My single "real"* experience of carb icing was in a Tomahawk. In the California springtime. Takeoff temps were about 75° F or so. Engine started running a little rough shortly after climb-out, and we started losing a little RPM. Instructor used it as a "teachable moment" and introduced me to the idea that any engine can get carb ice, even on a summer day. Pulled out the carb heat and, sure enough, in a few seconds, all was right with the world.Yep,Lycoming...
Yep,in the POH...
Do I agree with it....nope.
Because of the carb setup for the Lycoming it is not prone to icing.
Will the gentleman that eventually puts me under the microscope care that we both know that the Lycoming probably wont ice up.......nope.
He is going to know what my POH says and he's going to hold me to that standard during my check ride.
If I'm wrong....somebody call me on this.
I have seen that happen before. The reason trainers are a little under powered. Like paint, lots of power can cover a multitude of sins.Ah.
im Agreeing it should be used per the POH for the check ride. During a check ride, you can explain why you do something different over the POH but the answer can’t be because I want to do it that way. It better be a true better way over the POH that the Examiner believe you. I did it on my check ride, but he knew I knew my aircraft and it was diverting from the checklist for a hot start. Pretty minor diversion. It was not an emergency procedure or like.
Last Thursday the airport had a plane stall spin on takeoff/ touch and go. No one was hurt. The instructor still believes he did not stall it. The student and he were only about 50 ft in the air so it never had the altitude to finish a break and do a spin. It cartwheeled to the side of the runway. Instructor is retired airline that just got his CFI signed the day before. He had little GA experience. He thought the plane would just climb like his jets did. It was the students C150. He did not follow the POH with airspeed, he flew how he expected it to act. Probably some configuration problems in there too.
If you fly in accordance with the POH and something happens, your insurance will be much more happy. They see it as a manufacturer problem. You do something on your own, they have to decide your fate.
As much as the FAA is something that has to be delt with, insurance sets the real flow.
I’m with you 100% Pops, but I remember one instructor (not mine) that taught taildragger students to fast-pump the rudder full left and right as they landed. I suppose it was his way to keep their feet moving (instead of dead on the floor) and allow the corrections at a subconscious level. I think he even taught this in tricycle gear aircraft. I did not agree with his technique, but I have to admit that I never saw any mishaps, and his students went on to solo.When landing a taildragger I see a lot of pilots wagging the rudder to extremes in both directions. Sort of reminds me of the pulse rudder RC models back in the 1950's or reminds me of a fish. Doing this you get an average of your input. Been flying taildraggers since day one in 1970 and I just watch for ANY slightest nose swing and keep it from swinging with just enough to do the job and not over control. Just small deliberate inputs as needed. I see pilots do the same thing with the stick in pitch on landing. Its like they are over controlling for what is needed and then trying to stop the over controlling with another over control in the opposite direction.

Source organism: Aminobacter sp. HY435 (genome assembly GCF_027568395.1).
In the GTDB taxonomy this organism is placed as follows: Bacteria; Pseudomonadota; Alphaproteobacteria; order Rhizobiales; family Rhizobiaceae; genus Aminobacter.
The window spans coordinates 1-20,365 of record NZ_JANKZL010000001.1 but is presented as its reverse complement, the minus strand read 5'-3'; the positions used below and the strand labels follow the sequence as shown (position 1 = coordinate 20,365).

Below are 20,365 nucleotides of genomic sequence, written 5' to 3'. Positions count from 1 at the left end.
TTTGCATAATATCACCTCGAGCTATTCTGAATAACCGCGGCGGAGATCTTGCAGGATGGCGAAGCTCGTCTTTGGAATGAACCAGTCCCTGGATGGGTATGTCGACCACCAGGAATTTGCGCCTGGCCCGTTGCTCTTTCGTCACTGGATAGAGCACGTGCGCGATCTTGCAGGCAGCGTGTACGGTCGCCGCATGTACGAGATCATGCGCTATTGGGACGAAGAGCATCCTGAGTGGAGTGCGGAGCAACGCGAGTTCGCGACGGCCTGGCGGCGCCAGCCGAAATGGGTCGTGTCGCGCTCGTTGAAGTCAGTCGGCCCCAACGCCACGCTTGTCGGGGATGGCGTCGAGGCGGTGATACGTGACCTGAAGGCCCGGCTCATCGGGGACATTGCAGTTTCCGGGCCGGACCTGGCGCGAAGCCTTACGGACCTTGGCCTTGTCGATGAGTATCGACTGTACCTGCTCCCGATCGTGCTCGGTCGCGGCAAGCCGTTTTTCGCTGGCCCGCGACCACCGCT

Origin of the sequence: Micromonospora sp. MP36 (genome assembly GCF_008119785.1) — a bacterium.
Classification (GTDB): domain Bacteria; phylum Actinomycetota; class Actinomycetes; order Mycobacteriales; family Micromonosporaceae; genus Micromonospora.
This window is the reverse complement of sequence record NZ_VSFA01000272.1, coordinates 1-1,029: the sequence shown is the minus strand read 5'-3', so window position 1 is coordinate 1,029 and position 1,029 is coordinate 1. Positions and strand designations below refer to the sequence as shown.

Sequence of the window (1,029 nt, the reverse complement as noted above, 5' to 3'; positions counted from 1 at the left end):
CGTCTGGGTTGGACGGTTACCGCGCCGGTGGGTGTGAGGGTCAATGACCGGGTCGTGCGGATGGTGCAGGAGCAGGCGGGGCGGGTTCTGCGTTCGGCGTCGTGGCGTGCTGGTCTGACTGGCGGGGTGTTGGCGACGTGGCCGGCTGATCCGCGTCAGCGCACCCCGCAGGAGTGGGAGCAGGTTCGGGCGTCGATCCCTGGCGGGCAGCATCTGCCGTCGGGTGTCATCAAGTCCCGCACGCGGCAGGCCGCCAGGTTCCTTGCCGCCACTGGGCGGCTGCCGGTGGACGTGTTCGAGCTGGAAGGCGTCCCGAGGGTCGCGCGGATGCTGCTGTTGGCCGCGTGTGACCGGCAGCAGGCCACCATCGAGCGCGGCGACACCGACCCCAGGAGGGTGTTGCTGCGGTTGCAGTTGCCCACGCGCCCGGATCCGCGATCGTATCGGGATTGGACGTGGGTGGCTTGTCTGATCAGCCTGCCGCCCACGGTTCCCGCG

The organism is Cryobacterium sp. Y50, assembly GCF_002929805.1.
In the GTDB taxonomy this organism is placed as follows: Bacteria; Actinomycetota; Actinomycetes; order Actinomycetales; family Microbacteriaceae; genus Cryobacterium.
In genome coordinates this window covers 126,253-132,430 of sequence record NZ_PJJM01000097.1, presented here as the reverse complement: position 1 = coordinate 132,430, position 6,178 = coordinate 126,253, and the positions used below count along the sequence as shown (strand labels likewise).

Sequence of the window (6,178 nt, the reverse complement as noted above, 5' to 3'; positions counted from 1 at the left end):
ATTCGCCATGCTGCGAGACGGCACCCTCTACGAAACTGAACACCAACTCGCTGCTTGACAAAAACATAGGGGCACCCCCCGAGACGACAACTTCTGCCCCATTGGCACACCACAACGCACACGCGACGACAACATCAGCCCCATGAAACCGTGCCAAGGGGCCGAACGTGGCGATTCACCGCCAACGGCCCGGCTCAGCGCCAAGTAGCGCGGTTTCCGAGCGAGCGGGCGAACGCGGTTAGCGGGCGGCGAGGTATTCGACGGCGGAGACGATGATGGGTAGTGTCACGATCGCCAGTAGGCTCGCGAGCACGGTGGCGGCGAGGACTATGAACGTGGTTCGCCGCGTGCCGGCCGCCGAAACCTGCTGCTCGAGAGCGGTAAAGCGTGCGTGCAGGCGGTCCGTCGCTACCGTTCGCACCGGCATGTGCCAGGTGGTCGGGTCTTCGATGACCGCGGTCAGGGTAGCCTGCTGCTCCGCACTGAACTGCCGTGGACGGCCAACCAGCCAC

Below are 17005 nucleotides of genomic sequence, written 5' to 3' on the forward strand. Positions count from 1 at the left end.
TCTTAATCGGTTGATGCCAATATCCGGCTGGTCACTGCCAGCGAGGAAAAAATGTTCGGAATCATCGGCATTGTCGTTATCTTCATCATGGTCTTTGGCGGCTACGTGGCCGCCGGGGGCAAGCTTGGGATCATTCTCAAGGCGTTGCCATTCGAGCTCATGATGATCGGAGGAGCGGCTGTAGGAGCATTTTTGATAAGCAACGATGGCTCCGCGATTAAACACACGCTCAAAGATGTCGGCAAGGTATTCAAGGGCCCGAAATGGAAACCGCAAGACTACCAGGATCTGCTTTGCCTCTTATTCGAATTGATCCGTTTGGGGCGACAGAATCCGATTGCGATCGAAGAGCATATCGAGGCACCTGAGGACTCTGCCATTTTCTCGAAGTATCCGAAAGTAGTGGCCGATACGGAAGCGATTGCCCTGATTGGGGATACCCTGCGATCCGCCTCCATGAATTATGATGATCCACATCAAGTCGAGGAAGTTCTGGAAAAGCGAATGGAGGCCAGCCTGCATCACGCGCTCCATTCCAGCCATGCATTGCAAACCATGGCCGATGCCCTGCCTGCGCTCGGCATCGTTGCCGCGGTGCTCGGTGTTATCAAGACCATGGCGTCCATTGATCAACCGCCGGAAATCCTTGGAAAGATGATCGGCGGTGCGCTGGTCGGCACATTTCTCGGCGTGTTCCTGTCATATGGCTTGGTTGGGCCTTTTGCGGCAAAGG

I you try that technique in my airplane, you will wreck.I’m with you 100% Pops, but I remember one instructor (not mine) that taught taildragger students to fast-pump the rudder full left and right as they landed. I suppose it was his way to keep their feet moving (instead of dead on the floor) and allow the corrections at a subconscious level. I think he even taught this in tricycle gear aircraft. I did not agree with his technique, but I have to admit that I never saw any mishaps, and his students went on to solo.
Maybe it was one of his students that went on to break off the rudder of an airbus in Queens NY in 2001.
I was flying those things when that happened. Then they came out with the report and the fix was don't reverse the rudder input. Laughable. It definitely wasn't a pilot's airplane.Maybe it was one of his students that went on to break off the rudder of an airbus in Queens NY in 2001.